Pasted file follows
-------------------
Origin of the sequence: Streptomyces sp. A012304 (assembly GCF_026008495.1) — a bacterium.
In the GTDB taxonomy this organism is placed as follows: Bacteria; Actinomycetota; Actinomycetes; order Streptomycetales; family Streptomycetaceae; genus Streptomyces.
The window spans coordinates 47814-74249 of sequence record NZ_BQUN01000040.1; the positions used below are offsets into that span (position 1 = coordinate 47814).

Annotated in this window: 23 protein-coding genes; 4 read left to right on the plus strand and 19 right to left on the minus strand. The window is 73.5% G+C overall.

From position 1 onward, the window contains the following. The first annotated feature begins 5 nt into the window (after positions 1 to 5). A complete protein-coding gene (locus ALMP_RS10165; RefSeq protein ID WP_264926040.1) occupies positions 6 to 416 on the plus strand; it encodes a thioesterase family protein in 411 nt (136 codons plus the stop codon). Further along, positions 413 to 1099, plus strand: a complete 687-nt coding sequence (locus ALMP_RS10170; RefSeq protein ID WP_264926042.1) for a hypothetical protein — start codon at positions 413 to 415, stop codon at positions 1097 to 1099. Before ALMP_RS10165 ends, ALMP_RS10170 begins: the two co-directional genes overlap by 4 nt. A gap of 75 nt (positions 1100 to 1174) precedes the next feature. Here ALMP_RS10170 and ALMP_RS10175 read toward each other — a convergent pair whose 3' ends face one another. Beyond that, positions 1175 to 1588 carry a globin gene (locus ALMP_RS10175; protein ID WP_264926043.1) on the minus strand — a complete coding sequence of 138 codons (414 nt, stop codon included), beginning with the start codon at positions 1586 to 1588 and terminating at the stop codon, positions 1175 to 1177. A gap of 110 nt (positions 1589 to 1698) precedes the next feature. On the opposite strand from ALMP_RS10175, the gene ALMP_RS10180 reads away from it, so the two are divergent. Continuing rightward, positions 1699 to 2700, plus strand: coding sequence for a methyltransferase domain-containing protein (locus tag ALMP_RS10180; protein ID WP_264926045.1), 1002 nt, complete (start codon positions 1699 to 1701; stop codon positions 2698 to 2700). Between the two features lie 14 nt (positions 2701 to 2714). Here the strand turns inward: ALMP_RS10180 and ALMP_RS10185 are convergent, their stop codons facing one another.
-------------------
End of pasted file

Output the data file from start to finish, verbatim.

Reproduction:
Origin of the sequence: Streptomyces sp. A012304 (assembly GCF_026008495.1) — a bacterium.
In the GTDB taxonomy this organism is placed as follows: Bacteria; Actinomycetota; Actinomycetes; order Streptomycetales; family Streptomycetaceae; genus Streptomyces.
The window spans coordinates 47814-74249 of sequence record NZ_BQUN01000040.1; the positions used below are offsets into that span (position 1 = coordinate 47814).

Annotated in this window: 23 protein-coding genes; 4 read left to right on the plus strand and 19 right to left on the minus strand. The window is 73.5% G+C overall.

From position 1 onward, the window contains the following. The first annotated feature begins 5 nt into the window (after positions 1 to 5). A complete protein-coding gene (locus ALMP_RS10165; RefSeq protein ID WP_264926040.1) occupies positions 6 to 416 on the plus strand; it encodes a thioesterase family protein in 411 nt (136 codons plus the stop codon). Further along, positions 413 to 1099, plus strand: a complete 687-nt coding sequence (locus ALMP_RS10170; RefSeq protein ID WP_264926042.1) for a hypothetical protein — start codon at positions 413 to 415, stop codon at positions 1097 to 1099. Before ALMP_RS10165 ends, ALMP_RS10170 begins: the two co-directional genes overlap by 4 nt. A gap of 75 nt (positions 1100 to 1174) precedes the next feature. Here ALMP_RS10170 and ALMP_RS10175 read toward each other — a convergent pair whose 3' ends face one another. Beyond that, positions 1175 to 1588 carry a globin gene (locus ALMP_RS10175; protein ID WP_264926043.1) on the minus strand — a complete coding sequence of 138 codons (414 nt, stop codon included), beginning with the start codon at positions 1586 to 1588 and terminating at the stop codon, positions 1175 to 1177. A gap of 110 nt (positions 1589 to 1698) precedes the next feature. On the opposite strand from ALMP_RS10175, the gene ALMP_RS10180 reads away from it, so the two are divergent. Continuing rightward, positions 1699 to 2700, plus strand: coding sequence for a methyltransferase domain-containing protein (locus tag ALMP_RS10180; protein ID WP_264926045.1), 1002 nt, complete (start codon positions 1699 to 1701; stop codon positions 2698 to 2700). Between the two features lie 14 nt (positions 2701 to 2714). Here the strand turns inward: ALMP_RS10180 and ALMP_RS10185 are convergent, their stop codons facing one another.